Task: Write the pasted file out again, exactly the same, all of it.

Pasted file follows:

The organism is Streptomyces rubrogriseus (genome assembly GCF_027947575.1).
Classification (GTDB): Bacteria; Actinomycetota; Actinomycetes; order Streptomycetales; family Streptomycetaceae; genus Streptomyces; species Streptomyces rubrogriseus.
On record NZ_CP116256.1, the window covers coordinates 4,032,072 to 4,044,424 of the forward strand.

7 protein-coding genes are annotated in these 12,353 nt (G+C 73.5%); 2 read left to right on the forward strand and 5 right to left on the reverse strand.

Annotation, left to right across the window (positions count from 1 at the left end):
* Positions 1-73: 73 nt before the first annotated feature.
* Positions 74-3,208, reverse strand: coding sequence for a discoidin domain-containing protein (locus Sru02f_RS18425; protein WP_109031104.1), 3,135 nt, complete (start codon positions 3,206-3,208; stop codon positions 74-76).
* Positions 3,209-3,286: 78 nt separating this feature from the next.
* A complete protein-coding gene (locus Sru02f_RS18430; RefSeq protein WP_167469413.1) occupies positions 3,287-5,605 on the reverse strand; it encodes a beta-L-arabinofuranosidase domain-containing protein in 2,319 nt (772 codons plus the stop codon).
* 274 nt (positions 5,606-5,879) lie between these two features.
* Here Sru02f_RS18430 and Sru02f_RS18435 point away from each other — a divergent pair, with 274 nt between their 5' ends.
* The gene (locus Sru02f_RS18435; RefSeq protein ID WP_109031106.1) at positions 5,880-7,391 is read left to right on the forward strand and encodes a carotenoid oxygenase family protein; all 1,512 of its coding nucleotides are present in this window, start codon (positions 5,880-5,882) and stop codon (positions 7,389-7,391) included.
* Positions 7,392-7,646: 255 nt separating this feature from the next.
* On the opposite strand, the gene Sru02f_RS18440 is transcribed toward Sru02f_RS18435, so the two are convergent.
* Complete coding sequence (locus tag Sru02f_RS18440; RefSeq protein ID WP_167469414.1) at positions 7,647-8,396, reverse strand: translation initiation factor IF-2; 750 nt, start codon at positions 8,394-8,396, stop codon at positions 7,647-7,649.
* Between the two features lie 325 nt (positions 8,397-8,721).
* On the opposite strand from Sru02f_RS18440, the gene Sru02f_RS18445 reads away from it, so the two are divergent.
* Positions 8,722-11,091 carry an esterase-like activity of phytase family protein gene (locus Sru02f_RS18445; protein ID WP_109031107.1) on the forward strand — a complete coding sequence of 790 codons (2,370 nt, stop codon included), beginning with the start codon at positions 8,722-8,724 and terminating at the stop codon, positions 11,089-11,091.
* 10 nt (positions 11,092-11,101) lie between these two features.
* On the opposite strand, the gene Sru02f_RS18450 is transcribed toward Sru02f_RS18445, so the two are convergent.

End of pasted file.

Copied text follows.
The organism is Streptomyces rubrogriseus (genome assembly GCF_027947575.1).
Classification (GTDB): Bacteria; Actinomycetota; Actinomycetes; order Streptomycetales; family Streptomycetaceae; genus Streptomyces; species Streptomyces rubrogriseus.
On record NZ_CP116256.1, the window covers coordinates 4,032,072 to 4,044,424 of the forward strand.

7 protein-coding genes are annotated in these 12,353 nt (G+C 73.5%); 2 read left to right on the forward strand and 5 right to left on the reverse strand.

Annotation, left to right across the window (positions count from 1 at the left end):
* Positions 1-73: 73 nt before the first annotated feature.
* Positions 74-3,208, reverse strand: coding sequence for a discoidin domain-containing protein (locus Sru02f_RS18425; protein WP_109031104.1), 3,135 nt, complete (start codon positions 3,206-3,208; stop codon positions 74-76).
* Positions 3,209-3,286: 78 nt separating this feature from the next.
* A complete protein-coding gene (locus Sru02f_RS18430; RefSeq protein WP_167469413.1) occupies positions 3,287-5,605 on the reverse strand; it encodes a beta-L-arabinofuranosidase domain-containing protein in 2,319 nt (772 codons plus the stop codon).
* 274 nt (positions 5,606-5,879) lie between these two features.
* Here Sru02f_RS18430 and Sru02f_RS18435 point away from each other — a divergent pair, with 274 nt between their 5' ends.
* The gene (locus Sru02f_RS18435; RefSeq protein ID WP_109031106.1) at positions 5,880-7,391 is read left to right on the forward strand and encodes a carotenoid oxygenase family protein; all 1,512 of its coding nucleotides are present in this window, start codon (positions 5,880-5,882) and stop codon (positions 7,389-7,391) included.
* Positions 7,392-7,646: 255 nt separating this feature from the next.
* On the opposite strand, the gene Sru02f_RS18440 is transcribed toward Sru02f_RS18435, so the two are convergent.
* Complete coding sequence (locus tag Sru02f_RS18440; RefSeq protein ID WP_167469414.1) at positions 7,647-8,396, reverse strand: translation initiation factor IF-2; 750 nt, start codon at positions 8,394-8,396, stop codon at positions 7,647-7,649.
* Between the two features lie 325 nt (positions 8,397-8,721).
* On the opposite strand from Sru02f_RS18440, the gene Sru02f_RS18445 reads away from it, so the two are divergent.
* Positions 8,722-11,091 carry an esterase-like activity of phytase family protein gene (locus Sru02f_RS18445; protein ID WP_109031107.1) on the forward strand — a complete coding sequence of 790 codons (2,370 nt, stop codon included), beginning with the start codon at positions 8,722-8,724 and terminating at the stop codon, positions 11,089-11,091.
* 10 nt (positions 11,092-11,101) lie between these two features.
* On the opposite strand, the gene Sru02f_RS18450 is transcribed toward Sru02f_RS18445, so the two are convergent.